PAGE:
and luxury ; driving to the office on a fine morning, after 
a late breakfast, such as the most fastidious disciple of 
Epicmnis would feel content to partake of; residing in 
a confiscated mansion, with the servants and equipage 
of the former owner at his disposal, and treating his 
staff and honoured guests to sumptuous entertainments, 
which the unfortimate Confederates were forced to pay 
for. The next acts of this " most potent, grave, and 
reverend seignior" were his banishment of those who 
refused to take the oath, and his \4ctory over the female 
sex on the occasion of the departure of husbands, 
sous, and brothers for the "Land of Dixie." Banks 
is immortalised in the graphic description given of his 
troops, by the fair poetess Eugenie in her poem of 
*' Le Bataille des mouchoirs," which I place before 


The Greatest Victobt op the Was. 

Fought Friday, February 20th, 1863. 

" Of all the battles, modern or old, 
By poet sung or historian told ; 
Of all the routs that ever were seen 
From the days of Saladin to I\Iarshal Tureme ; 
Or all the victories late— yet won, 
From Waterloo's field to that of Buller Run ; 
All, all must hide their fading light, 
In the radiant glow of the handkerchief figh ; 
And a paean of joy must thrill the land, 
When they hear the deeds of Banks's band. 


'Twas oil the Levee, where the tide 

Of Father Mississippi flows ; 

Our gallant lads their country's pride, 

Won this great victory o'er her foes. 

Four hundred rebels were to leave 

That morning for Secessia's shades. 

When down there came (you'd scarce believe) 

A troop of children, wives and maids, 

To wave farewell, to bid God speed, 

To shed for them the parting tear, 

To waft them kisses as the meed 

Of praise, to soldiers' hearts most dear. 

They came in hundreds— thousands lined 

The streets, the roofs, the shipping too,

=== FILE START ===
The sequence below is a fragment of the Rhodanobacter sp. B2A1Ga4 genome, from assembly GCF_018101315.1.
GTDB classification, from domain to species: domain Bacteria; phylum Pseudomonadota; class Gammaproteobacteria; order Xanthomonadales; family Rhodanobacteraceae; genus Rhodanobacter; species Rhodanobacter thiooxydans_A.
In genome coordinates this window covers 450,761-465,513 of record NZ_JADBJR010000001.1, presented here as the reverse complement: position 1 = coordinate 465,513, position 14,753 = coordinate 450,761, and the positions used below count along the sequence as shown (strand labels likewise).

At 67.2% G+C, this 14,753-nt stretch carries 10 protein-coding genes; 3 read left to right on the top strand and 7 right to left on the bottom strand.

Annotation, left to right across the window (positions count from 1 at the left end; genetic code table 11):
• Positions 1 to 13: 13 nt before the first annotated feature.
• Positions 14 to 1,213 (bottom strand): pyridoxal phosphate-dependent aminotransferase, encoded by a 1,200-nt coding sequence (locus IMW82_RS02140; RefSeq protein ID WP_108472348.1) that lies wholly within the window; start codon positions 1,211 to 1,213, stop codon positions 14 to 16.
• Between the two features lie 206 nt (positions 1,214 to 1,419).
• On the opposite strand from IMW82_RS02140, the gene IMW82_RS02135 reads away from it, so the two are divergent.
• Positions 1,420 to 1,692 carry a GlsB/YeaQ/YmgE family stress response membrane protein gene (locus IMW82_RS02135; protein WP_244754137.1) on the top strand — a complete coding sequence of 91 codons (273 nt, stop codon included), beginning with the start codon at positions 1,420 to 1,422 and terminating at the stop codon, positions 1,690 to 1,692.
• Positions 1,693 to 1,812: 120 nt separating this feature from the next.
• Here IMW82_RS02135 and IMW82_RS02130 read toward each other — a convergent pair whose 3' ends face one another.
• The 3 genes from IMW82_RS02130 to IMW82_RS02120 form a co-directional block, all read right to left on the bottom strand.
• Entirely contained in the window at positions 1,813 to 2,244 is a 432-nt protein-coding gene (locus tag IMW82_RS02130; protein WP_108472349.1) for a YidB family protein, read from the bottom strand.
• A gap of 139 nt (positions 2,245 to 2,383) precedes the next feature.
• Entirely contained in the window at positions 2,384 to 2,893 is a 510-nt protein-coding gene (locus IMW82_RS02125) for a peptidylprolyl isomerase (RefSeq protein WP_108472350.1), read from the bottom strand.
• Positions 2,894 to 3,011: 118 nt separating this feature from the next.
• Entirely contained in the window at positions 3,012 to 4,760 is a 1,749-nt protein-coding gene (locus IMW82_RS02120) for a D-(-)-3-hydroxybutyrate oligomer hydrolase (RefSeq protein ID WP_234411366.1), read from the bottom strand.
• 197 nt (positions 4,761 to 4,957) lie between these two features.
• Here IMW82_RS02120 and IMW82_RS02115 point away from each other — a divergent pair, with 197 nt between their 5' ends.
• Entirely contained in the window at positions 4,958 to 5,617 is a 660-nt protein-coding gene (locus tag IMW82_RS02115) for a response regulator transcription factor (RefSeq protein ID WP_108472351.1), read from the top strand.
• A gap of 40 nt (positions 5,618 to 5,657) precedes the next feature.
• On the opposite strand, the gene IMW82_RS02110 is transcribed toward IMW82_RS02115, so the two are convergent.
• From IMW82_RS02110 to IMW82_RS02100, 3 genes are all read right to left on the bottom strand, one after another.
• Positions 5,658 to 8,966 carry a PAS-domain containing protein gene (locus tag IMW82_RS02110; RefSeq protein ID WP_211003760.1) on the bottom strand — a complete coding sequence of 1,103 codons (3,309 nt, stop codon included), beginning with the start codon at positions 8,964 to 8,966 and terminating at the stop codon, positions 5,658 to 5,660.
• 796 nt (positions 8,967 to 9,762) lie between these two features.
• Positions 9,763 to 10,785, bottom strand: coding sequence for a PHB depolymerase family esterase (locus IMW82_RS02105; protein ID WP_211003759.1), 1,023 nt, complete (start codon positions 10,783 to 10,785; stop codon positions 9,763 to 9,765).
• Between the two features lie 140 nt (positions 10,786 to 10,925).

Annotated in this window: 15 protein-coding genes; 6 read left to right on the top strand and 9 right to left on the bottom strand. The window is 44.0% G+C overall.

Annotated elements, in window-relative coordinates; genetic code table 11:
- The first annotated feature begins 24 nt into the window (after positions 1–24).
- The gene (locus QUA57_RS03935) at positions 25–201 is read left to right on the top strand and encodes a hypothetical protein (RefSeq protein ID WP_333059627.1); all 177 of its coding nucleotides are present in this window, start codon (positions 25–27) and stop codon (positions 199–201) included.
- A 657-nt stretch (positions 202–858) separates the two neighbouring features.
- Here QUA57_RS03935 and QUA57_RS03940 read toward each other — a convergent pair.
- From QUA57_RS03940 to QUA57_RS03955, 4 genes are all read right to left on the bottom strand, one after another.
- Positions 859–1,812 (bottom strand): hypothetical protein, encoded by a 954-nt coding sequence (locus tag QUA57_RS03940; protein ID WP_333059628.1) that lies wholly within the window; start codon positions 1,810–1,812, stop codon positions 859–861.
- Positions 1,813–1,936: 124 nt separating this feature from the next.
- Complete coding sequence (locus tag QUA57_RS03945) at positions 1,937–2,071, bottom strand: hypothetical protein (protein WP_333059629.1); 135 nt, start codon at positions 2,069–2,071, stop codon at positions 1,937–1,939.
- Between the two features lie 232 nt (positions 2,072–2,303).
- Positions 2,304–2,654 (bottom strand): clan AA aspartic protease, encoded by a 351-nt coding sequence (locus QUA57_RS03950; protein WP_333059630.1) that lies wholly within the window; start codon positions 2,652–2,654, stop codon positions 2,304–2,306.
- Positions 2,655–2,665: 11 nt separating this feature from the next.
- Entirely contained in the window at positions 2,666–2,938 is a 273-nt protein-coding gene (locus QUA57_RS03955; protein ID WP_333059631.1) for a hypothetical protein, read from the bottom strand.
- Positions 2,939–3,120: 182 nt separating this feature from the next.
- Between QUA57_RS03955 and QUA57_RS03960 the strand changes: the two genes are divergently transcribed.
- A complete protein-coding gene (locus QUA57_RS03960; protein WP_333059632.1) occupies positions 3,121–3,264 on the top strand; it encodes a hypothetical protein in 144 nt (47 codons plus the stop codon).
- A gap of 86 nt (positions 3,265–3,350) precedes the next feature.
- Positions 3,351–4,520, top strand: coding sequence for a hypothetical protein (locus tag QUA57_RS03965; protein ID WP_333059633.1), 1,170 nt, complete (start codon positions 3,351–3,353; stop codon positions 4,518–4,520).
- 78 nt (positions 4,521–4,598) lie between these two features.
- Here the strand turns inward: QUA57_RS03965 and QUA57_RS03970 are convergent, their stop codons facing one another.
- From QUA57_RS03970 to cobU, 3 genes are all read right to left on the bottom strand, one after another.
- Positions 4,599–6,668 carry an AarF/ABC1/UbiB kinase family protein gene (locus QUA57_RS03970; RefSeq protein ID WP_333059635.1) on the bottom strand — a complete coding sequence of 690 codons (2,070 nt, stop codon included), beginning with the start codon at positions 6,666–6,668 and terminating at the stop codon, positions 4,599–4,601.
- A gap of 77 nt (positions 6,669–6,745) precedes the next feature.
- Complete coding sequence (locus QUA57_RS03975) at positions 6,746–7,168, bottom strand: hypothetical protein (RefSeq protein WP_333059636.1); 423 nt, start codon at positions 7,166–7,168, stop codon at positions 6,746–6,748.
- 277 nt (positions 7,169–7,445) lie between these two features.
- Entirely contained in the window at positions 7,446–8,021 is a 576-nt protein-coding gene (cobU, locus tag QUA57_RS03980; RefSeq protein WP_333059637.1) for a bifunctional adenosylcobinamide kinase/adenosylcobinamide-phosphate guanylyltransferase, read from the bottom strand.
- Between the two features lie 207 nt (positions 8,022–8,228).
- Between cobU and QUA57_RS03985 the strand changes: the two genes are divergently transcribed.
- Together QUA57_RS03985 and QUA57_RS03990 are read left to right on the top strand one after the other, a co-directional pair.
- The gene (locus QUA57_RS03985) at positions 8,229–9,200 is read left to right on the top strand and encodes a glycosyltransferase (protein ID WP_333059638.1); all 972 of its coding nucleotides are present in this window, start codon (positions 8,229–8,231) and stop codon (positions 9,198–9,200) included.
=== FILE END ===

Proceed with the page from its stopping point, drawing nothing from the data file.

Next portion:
Their ribbons dancing in the wind. 

Their bright eyes flashing love's adieu. 

'Twas then to danger we awoke, 
But nobly faced the unarmed throng, 
And beat them back with hearty stroke, 
Till reinforcements came along. 
We waited long ; our aching sight 
Was strained in eager, anxious gaze — 
At last we saw the bayonets bright 
Flash in the sunlight's welcome rays ; 
The cannon's dull and heavy roll. 
Fell greeting on our gladdened ear — 
Then fired each eye, then glowed each soul, 
For well we knew the strife was near. 

Charge ! rang the cry, and on we dashed 

Upon our female foes. 

As seas, in stormy fury lashed. 

Where'er the tempest blows. 

Like chaff" their parasols went down. 

As on our gallants rushed, 

And many a bonnet, robe and gown. 

Was torn to shreds or crushed. 

Though well we plied the bayonet. 

Still some our efforts braved, 

Defiant both of blow and threat, 

Their handkerchiefs still waved. 


Thick grew the fight, loud rolled the din — 

When " Charge ! " rang out again, 

And then the cannon thundered in, 

And scoured o'er the plain. 

Down 'neath the unpityiug iron heels 

Of horses, children sank. 

While through the crowd the cannon wheels 

Mowed roads on either flank. 

One startled shriek, one hollow groan. 

One headlong rush and then — 

Huzzah ! the field was all our own. 

For ue were Banks's men. 

That night, released from all our toils, 

Our danger past and gone,